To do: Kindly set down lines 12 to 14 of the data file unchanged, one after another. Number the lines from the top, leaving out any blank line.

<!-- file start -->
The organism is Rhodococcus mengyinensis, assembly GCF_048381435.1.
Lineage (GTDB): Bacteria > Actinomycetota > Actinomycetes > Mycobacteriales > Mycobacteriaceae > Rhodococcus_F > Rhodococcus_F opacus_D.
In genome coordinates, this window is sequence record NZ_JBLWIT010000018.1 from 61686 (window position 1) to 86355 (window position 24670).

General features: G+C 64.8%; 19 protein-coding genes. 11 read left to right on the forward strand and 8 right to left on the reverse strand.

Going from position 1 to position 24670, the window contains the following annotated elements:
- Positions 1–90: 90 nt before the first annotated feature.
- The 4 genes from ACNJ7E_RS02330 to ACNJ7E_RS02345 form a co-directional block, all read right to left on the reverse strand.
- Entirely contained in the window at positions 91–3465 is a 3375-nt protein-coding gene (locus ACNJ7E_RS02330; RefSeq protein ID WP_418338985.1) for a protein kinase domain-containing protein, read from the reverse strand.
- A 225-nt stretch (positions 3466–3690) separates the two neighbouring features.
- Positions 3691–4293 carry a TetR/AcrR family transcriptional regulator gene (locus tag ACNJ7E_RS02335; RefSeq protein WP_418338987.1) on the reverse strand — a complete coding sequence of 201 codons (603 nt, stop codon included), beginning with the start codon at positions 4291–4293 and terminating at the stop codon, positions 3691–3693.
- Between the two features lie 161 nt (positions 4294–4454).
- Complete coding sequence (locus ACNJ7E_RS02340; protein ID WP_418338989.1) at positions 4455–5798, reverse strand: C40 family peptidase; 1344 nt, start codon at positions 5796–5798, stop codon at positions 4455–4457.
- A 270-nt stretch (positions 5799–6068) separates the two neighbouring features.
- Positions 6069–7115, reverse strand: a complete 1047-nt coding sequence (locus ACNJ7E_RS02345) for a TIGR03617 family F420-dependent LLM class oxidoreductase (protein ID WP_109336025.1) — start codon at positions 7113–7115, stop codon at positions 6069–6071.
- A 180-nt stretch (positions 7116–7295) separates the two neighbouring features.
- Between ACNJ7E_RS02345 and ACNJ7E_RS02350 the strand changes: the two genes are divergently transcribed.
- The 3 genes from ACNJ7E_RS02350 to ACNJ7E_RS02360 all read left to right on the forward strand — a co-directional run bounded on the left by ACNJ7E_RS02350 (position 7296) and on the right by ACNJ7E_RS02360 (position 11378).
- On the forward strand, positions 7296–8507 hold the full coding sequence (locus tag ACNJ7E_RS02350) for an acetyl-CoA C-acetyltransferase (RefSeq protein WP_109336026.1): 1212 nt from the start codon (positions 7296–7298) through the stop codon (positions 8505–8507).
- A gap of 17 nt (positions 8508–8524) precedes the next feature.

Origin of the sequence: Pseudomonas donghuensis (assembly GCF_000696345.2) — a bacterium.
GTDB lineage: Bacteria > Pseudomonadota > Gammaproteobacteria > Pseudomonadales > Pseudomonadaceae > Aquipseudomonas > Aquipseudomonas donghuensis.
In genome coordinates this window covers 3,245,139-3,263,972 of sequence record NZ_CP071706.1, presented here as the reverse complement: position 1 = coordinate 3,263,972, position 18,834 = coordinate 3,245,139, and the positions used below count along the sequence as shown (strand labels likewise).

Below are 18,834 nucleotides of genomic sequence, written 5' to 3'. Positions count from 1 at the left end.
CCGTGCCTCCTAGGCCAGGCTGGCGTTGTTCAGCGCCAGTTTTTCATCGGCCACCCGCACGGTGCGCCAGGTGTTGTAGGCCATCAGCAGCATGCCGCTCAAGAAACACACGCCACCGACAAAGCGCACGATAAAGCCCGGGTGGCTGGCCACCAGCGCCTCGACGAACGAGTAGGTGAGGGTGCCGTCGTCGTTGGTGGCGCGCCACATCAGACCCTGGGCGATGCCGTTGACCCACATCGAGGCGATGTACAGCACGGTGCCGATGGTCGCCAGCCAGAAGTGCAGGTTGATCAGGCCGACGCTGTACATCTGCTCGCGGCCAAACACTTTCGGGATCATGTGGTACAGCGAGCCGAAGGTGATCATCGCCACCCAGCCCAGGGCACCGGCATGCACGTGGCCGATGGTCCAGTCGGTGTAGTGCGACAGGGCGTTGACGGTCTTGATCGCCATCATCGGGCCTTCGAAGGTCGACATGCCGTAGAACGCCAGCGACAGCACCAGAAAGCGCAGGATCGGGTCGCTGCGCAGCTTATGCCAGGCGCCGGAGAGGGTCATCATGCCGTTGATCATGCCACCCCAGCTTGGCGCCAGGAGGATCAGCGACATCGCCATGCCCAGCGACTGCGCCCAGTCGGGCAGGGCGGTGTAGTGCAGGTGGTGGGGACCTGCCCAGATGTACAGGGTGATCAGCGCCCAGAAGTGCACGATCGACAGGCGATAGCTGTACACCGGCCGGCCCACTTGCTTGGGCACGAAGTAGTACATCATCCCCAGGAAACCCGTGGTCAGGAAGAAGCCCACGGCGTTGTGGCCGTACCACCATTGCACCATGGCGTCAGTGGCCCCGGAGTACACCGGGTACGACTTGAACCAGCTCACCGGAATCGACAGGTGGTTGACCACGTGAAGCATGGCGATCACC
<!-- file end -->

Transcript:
- Complete coding sequence (locus ACNJ7E_RS02340; protein ID WP_418338989.1) at positions 4455–5798, reverse strand: C40 family peptidase; 1344 nt, start codon at positions 5796–5798, stop codon at positions 4455–4457.
- A 270-nt stretch (positions 5799–6068) separates the two neighbouring features.
- Positions 6069–7115, reverse strand: a complete 1047-nt coding sequence (locus ACNJ7E_RS02345) for a TIGR03617 family F420-dependent LLM class oxidoreductase (protein ID WP_109336025.1) — start codon at positions 7113–7115, stop codon at positions 6069–6071.